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How Earthwatch Works

Earthwatch Expeditions
Some Earthwatch volunteers may go on an archaeological dig.
Some Earthwatch volunteers may go on an archaeological dig.
STR/AFP/Getty Images

Every year Earthwatch distributes an Expedition Guide about an inch thick that advertises current research projects and reads like a travel brochure: "snorkel and dive Thailand's amazing coral reefs," "help preserve Tuscany's rich heritage" or "witness the world's largest whale migration." While such descriptions may sound like exotic vacations, they stem from the hundreds of research proposals Earthwatch receives from scholars who need funding and help collecting data. Volunteers sign up for projects that capture their interest, pay somewhere between $395 and $4,000 to cover associated costs and get to work on their volunteer vacation.

While many people in the scientific community doubt the effectiveness of using volunteers to collect research, a study performed by the Wildlife Conservation Research Unit of Oxford University found that when volunteers received a half day of comprehensive basic training, they produced results within the range of those collected by professionals [source: Buesching]. Not only does using volunteers make it possible to conduct research on a wide scale in a time- and cost-effective way, but it also increases the public's understanding of the relevant issues.

Projects cover a diverse range of topics and accommodations run the gamut, from roughing it under the stars to lounging in luxurious hotels. Depending on the project they choose, volunteers may restore ancient artifacts by day, linger over three-course meals at night and stay in an Italian country inn. Another expedition involves helping to trap, measure and observe sea turtles while eating Mexican food and sleeping in open cabanas in your free time.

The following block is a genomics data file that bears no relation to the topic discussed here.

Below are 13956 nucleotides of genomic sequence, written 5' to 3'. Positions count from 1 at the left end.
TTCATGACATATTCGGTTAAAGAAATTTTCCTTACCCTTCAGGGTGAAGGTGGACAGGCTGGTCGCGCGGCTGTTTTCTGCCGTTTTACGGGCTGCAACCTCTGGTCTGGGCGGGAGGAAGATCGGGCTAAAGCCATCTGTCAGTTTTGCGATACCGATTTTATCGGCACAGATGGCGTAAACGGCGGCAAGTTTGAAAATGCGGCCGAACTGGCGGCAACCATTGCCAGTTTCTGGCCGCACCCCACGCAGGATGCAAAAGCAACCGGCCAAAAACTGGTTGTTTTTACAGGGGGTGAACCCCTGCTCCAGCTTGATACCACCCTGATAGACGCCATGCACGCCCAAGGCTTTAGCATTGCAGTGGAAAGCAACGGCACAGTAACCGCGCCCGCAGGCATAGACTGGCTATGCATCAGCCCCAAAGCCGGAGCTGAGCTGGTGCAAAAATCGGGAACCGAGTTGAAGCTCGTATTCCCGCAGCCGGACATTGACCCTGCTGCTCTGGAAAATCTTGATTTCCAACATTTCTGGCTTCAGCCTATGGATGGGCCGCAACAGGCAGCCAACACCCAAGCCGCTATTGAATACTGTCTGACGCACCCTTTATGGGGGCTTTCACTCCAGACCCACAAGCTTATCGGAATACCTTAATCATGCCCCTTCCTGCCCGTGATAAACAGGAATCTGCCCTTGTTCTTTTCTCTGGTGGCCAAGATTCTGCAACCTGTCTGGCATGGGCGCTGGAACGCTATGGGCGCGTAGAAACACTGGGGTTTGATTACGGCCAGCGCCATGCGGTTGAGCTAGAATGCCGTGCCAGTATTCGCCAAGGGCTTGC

If neither of those situations sounds inviting, there's always identifying wildlife in Manhattan (taking in the sites of New York City during your downtime), helping to document the local traditions of African villages (you can tour wild-game parks on days off) or studying climate change and biodiversity in the Ecuadorian rainforest (bring your camera). You'd have a difficult time not finding anything that suits you.

Earthwatch expeditions have a good track record, too. One-third of the people volunteering each year are veterans, and several have participated in more than 50 projects. Don't be fooled by the project descriptions and the high rate of return volunteers. Research isn't focused on the fun factor.

Recently, Earthwatch volunteers have been busy on the following projects:

  • Identifying 50 new plant species in the Cameroon rainforests
  • Helping to protect orca whales in Puget Sound, Washington
  • Gathering data showing that global warming can lead to damaging insect outbreaks
  • Assisting in the creation of national parks and wildlife preserves in Vietnam, Argentina, Costa Rica, Australia, Canada and Madagascar [source: Earthwatch].

On the next page, learn how Earthwatch promotes sustainability in its own backyard.